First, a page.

There's a ripple effect in the production chain as well: the steep rise in the price of corn over the last few years, as more and more of it is used for ethanol, raises the price of feeding cattle, which raises the price of milk, which raises the price of cheese, which raises the price of your urban pizza slice (to follow just one branch of the tree).

Another factor is the rising cost of fertilizers, which are made with petroleum products. Fertilizers have to be used to make the land productive enough to feed Americans in the way and at the price to which they're accustomed.

Cheap food has been a priority of the American government for years. It has largely been made possible by cheap oil. Those days are leaving us.

I have no way of estimating how much those overdue COLAs would cost, but I'm pretty sure it's cheaper than fighting in the sandbox. Good luck to you.

Friday, January 21, 2011 at 5:01:00 PM GMT-5  
Blogger Lisa said...


Absolutely right on the ripple effect: it all comes down to petroleum -- shipping, fertilizer, feed, etc -- and cheap oil is coming to an end.

Saturday, January 22, 2011 at 12:04:00 PM GMT-5  
Blogger Peter of Lone Tree said...

I've already downgraded from steak to hamburger, from good peanut butter to cheap peanut butter and from all-beef weiners to chicken-pork weiners. Plus I limit myself to two cups of coffee per day instead of the usual potful.

Substituting barn cat food for Meow Mix is going to be a tuffy though. Might as well do it now. Seeing as how that will be the NEXT thing I downgrade to for me to eat.

Saturday, January 22, 2011 at 8:19:00 PM GMT-5  
Anonymous Anonymous said...

Yep and the sad thing is it's going to get even worse by years end as the dollar drops in value. If you have space grow a garden if not help friends that do that will share.

Monday, January 24, 2011 at 11:40:00 AM GMT-5  
Blogger The Minstrel Boy said...

oil is a bit over $90 a barrel right now, that's the point where world trade and economies start to clog and break. it would not surprise me in the slightest if they top $150 sometime this year.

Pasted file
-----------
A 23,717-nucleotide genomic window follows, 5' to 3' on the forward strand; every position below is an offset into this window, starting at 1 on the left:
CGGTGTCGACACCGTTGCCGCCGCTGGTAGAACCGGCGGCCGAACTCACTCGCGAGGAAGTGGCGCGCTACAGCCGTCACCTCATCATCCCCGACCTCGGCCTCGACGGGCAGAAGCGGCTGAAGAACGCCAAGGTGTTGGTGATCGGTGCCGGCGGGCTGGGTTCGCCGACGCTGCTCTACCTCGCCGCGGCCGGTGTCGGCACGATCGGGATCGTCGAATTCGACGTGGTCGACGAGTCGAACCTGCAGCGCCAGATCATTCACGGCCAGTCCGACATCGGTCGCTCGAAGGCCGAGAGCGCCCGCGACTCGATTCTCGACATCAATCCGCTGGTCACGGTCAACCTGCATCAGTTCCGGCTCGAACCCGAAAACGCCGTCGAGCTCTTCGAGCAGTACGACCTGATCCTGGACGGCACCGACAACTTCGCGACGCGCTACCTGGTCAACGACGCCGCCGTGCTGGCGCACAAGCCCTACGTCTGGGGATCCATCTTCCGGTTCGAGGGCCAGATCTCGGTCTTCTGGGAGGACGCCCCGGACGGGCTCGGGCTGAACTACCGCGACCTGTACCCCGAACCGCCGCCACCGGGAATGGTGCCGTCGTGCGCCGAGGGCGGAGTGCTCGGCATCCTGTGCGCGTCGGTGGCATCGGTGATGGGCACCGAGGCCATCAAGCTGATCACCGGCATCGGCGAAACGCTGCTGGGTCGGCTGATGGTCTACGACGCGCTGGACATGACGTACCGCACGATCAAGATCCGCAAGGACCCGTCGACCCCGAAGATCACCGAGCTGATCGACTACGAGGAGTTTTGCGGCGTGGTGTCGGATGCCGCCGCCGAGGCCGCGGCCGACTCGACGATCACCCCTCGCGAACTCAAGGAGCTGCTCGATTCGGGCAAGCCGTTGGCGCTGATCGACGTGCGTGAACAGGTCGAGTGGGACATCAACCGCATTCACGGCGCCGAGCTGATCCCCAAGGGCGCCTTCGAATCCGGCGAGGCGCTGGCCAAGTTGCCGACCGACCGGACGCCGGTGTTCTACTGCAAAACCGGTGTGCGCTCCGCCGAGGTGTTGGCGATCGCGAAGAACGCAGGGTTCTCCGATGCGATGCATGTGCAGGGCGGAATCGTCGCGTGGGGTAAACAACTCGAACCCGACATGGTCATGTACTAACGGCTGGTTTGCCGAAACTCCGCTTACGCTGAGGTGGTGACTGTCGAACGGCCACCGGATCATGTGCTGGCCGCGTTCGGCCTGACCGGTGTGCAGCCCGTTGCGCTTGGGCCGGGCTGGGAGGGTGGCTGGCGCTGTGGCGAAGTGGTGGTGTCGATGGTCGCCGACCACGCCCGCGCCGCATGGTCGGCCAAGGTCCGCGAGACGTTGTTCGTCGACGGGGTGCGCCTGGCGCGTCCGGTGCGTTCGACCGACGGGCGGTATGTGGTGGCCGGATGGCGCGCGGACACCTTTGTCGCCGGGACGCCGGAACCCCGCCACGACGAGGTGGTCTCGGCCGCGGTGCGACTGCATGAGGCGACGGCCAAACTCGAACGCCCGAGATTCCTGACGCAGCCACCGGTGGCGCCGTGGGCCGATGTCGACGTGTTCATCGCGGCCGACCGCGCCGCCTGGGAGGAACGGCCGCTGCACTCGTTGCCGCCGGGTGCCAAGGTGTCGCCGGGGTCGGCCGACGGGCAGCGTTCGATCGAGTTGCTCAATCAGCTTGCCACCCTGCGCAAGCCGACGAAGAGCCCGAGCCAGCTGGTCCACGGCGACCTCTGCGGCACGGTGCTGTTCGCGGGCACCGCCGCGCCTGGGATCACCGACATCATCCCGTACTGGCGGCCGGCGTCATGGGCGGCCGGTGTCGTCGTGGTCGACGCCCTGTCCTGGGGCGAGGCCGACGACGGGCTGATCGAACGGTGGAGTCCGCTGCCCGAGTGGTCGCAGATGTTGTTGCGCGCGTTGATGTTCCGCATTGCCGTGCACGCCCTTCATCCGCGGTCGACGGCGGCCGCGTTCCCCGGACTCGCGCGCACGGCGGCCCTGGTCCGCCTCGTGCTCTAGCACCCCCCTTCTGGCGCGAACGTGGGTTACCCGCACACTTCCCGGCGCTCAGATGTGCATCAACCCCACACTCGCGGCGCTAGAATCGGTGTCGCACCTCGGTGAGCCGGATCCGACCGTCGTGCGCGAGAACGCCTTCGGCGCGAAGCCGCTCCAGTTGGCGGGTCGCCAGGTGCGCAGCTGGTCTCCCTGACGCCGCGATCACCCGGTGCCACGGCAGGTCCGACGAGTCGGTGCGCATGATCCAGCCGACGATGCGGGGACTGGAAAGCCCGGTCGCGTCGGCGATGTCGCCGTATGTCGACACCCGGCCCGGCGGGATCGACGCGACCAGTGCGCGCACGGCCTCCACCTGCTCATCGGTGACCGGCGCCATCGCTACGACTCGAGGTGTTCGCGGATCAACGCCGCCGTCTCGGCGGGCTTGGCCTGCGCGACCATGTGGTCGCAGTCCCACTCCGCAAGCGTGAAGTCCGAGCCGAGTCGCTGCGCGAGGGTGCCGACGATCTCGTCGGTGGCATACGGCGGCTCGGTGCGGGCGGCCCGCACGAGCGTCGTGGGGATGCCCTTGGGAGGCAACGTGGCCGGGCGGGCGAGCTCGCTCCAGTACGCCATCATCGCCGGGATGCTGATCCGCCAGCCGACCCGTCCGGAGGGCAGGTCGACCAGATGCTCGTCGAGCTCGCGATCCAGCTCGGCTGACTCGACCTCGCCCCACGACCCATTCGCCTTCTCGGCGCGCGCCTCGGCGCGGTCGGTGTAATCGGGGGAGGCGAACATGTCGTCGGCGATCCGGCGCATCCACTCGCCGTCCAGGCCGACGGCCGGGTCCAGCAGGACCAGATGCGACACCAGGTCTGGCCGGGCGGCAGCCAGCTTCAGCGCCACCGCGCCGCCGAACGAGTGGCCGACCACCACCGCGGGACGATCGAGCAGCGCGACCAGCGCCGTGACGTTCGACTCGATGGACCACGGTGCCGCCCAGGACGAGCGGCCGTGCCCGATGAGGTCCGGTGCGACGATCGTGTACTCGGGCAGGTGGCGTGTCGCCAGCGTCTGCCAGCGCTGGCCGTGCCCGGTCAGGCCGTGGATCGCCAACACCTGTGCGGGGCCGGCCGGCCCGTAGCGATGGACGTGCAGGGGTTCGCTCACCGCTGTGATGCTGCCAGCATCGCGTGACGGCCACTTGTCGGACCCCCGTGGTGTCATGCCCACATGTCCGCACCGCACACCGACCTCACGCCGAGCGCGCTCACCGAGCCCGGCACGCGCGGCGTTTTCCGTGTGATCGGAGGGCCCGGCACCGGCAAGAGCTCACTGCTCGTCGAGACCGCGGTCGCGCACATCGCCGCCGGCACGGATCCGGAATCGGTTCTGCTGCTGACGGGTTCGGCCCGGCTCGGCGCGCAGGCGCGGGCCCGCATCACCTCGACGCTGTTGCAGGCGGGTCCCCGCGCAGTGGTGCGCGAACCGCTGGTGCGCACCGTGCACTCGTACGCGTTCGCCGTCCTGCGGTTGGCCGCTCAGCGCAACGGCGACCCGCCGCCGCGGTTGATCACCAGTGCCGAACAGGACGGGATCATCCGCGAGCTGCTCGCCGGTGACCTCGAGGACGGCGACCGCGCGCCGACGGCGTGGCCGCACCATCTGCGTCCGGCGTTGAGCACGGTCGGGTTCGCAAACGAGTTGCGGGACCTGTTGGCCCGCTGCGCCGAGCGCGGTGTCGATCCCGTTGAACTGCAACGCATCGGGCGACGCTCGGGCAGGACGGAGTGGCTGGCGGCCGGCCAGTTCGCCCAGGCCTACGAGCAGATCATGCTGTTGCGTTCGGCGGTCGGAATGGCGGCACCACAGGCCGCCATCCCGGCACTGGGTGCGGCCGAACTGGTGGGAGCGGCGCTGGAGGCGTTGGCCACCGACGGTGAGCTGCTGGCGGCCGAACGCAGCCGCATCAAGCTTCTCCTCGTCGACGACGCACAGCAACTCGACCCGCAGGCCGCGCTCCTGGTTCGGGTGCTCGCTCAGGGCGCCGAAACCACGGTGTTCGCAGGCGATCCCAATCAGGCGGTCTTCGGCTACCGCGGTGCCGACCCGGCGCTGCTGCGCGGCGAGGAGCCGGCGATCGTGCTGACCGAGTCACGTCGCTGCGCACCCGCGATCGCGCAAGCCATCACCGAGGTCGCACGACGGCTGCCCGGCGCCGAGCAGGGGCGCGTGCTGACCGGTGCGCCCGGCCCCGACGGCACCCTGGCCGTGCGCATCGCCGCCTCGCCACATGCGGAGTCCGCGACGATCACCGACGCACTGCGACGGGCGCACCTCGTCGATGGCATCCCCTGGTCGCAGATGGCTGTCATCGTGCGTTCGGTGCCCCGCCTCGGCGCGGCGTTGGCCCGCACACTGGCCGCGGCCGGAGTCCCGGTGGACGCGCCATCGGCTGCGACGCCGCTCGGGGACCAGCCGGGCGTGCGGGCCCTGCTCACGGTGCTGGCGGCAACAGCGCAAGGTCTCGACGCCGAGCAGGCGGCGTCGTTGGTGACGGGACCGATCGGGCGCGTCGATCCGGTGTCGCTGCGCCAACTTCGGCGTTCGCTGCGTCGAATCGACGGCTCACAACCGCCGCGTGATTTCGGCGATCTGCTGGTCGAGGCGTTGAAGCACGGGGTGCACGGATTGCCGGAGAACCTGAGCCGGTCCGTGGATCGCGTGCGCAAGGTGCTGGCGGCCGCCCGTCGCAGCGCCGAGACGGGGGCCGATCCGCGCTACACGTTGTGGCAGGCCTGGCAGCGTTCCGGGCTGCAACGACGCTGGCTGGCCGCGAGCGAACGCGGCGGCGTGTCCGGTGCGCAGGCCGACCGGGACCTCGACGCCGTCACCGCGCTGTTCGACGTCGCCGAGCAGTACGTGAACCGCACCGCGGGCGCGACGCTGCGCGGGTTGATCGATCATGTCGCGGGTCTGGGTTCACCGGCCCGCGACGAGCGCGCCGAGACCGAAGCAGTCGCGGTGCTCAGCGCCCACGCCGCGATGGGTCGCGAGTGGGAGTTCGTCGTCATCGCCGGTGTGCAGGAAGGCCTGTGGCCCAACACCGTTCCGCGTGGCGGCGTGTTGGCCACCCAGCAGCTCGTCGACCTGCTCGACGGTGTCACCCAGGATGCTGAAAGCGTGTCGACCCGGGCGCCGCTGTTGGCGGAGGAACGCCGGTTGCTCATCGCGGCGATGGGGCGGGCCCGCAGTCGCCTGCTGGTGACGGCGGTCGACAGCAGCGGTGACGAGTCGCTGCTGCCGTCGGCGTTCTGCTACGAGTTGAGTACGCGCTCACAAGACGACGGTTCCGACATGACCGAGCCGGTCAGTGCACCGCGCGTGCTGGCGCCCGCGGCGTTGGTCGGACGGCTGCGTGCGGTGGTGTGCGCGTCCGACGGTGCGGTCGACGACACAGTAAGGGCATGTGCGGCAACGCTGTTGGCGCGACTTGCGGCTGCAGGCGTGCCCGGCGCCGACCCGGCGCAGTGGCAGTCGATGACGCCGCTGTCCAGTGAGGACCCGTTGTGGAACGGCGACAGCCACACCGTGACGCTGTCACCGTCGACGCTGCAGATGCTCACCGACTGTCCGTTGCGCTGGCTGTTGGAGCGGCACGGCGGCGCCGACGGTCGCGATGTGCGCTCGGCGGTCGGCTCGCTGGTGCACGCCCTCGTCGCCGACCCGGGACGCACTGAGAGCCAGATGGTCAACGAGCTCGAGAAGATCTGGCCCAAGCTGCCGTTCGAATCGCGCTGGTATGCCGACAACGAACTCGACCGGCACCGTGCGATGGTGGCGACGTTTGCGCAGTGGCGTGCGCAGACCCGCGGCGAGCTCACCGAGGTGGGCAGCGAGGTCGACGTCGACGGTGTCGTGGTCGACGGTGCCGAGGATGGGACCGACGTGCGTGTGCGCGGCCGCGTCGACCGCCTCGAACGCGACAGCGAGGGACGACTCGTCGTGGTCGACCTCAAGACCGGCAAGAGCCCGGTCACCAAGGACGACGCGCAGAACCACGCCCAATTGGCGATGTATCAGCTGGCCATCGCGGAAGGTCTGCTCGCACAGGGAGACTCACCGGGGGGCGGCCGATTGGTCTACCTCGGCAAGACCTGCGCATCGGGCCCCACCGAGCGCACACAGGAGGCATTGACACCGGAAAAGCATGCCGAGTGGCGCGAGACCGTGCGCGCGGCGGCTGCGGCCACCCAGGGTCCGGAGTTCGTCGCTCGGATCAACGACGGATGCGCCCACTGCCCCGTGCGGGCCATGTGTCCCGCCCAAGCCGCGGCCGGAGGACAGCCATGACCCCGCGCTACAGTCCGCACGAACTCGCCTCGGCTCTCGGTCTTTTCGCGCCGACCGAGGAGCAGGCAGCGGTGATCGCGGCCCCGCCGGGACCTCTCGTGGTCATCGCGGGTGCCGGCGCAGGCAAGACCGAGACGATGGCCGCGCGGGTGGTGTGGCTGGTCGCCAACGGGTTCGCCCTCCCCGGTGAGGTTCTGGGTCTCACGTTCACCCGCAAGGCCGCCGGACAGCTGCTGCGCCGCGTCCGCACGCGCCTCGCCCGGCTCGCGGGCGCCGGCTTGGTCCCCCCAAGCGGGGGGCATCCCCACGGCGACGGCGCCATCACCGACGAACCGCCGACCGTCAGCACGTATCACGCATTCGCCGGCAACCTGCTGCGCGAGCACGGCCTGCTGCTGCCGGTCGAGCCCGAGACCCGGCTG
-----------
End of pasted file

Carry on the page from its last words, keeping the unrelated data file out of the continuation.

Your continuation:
that's bad, very bad.

what i see is on a state, national, and local level a government that has completely missed the essential contract of governance.

if you're going to be a political leader, shit has to work. roads must be maintained and plowed in the snows. streetlamps need to be lit and working. schools need to actually teach our kids. all that stuff.

i have no idea where this is all going to lead us. i'm not looking forward to much of it at all.

Monday, January 24, 2011 at 3:00:00 PM GMT-5  
Blogger Lisa said...


Fr. Paul Krugman's "The Competition Myth" in today's NYT:

"Still, you might say that talk of competitiveness helps Mr. Obama quiet claims that he’s anti-business. That’s fine, as long as he realizes that the interests of nominally “American” corporations and the interests of the nation, which were never the same, are now less aligned than ever before.

". . . The unfavorable interpretation is that Mr. Obama and his advisers really believe that the economy is ailing because they’ve been too tough on business, and that what America needs now is corporate tax cuts and across-the-board deregulation.

"Mr. Obama himself may do all right: his approval rating is up, the economy is showing signs of life, and his chances of re-election look pretty good. But the ideology that brought economic disaster in 2008 is back on top — and seems likely to stay there until it brings disaster again."

Monday, January 24, 2011 at 4:06:00 PM GMT-5  
Blogger The Minstrel Boy said...

and the small, kind, courtesy of a reach around.

that's mandatory.

Monday, January 24, 2011 at 8:13:00 PM GMT-5  
Blogger Brooklyn Red Leg said...

Paul Krugman, to quote Stefan Molyneux, is 'my favourite State-sucking, assclown, toady-lackey of the ruling classes'. The whole Keynesian house of cards called Fiat Currency is coming apart. The bad thing is that we all lived to see it. So, anyone wanna defend Mr. Bernanke's QE2? Weimar Germany here we come!

Tuesday, January 25, 2011 at 9:20:00 PM GMT-5  
Anonymous CholoAzul said...

RE: The price of oil.

China controls what may be the largest oil reserves on the planet under the Sudan, and once their military gets production levels up, it would be no surprise if they followed their long established tactic by undercutting OPEC to dominate that market.

May not be great news in the short run, or the long run, but I wouldn't be surprised to see the same thing happen to gas stations that happened to the makers of bicycles, guitars, etc.

Wednesday, January 26, 2011 at 12:04:00 PM GMT-5